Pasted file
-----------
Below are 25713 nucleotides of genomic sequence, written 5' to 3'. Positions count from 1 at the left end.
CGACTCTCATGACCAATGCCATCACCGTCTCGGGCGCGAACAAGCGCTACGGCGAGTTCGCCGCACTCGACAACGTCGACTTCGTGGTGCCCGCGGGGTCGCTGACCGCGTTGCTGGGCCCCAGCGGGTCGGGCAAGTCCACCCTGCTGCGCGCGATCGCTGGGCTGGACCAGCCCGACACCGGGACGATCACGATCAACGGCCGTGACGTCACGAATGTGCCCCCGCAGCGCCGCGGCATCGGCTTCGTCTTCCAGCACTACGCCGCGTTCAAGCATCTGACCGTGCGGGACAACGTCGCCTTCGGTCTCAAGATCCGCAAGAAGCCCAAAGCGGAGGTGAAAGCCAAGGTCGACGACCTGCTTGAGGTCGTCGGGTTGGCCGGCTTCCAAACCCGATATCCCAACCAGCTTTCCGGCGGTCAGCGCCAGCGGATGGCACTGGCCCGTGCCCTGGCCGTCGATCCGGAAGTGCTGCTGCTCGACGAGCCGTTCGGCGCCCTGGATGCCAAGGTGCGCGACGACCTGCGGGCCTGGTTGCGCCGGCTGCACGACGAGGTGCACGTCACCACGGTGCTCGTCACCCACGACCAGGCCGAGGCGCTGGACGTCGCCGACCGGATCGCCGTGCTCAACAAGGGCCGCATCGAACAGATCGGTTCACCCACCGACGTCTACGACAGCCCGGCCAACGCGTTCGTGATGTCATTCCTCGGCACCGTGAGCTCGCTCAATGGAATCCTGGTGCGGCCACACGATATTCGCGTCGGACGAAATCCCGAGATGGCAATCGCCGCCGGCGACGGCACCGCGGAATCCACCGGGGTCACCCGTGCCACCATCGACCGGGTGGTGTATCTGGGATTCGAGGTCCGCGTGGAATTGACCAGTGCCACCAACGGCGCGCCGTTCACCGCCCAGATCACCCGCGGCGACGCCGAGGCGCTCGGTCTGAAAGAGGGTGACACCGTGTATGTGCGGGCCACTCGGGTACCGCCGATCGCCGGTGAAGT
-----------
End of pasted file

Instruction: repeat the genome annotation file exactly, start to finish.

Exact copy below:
Below are 25713 nucleotides of genomic sequence, written 5' to 3'. Positions count from 1 at the left end.
CGACTCTCATGACCAATGCCATCACCGTCTCGGGCGCGAACAAGCGCTACGGCGAGTTCGCCGCACTCGACAACGTCGACTTCGTGGTGCCCGCGGGGTCGCTGACCGCGTTGCTGGGCCCCAGCGGGTCGGGCAAGTCCACCCTGCTGCGCGCGATCGCTGGGCTGGACCAGCCCGACACCGGGACGATCACGATCAACGGCCGTGACGTCACGAATGTGCCCCCGCAGCGCCGCGGCATCGGCTTCGTCTTCCAGCACTACGCCGCGTTCAAGCATCTGACCGTGCGGGACAACGTCGCCTTCGGTCTCAAGATCCGCAAGAAGCCCAAAGCGGAGGTGAAAGCCAAGGTCGACGACCTGCTTGAGGTCGTCGGGTTGGCCGGCTTCCAAACCCGATATCCCAACCAGCTTTCCGGCGGTCAGCGCCAGCGGATGGCACTGGCCCGTGCCCTGGCCGTCGATCCGGAAGTGCTGCTGCTCGACGAGCCGTTCGGCGCCCTGGATGCCAAGGTGCGCGACGACCTGCGGGCCTGGTTGCGCCGGCTGCACGACGAGGTGCACGTCACCACGGTGCTCGTCACCCACGACCAGGCCGAGGCGCTGGACGTCGCCGACCGGATCGCCGTGCTCAACAAGGGCCGCATCGAACAGATCGGTTCACCCACCGACGTCTACGACAGCCCGGCCAACGCGTTCGTGATGTCATTCCTCGGCACCGTGAGCTCGCTCAATGGAATCCTGGTGCGGCCACACGATATTCGCGTCGGACGAAATCCCGAGATGGCAATCGCCGCCGGCGACGGCACCGCGGAATCCACCGGGGTCACCCGTGCCACCATCGACCGGGTGGTGTATCTGGGATTCGAGGTCCGCGTGGAATTGACCAGTGCCACCAACGGCGCGCCGTTCACCGCCCAGATCACCCGCGGCGACGCCGAGGCGCTCGGTCTGAAAGAGGGTGACACCGTGTATGTGCGGGCCACTCGGGTACCGCCGATCGCCGGTGAAGT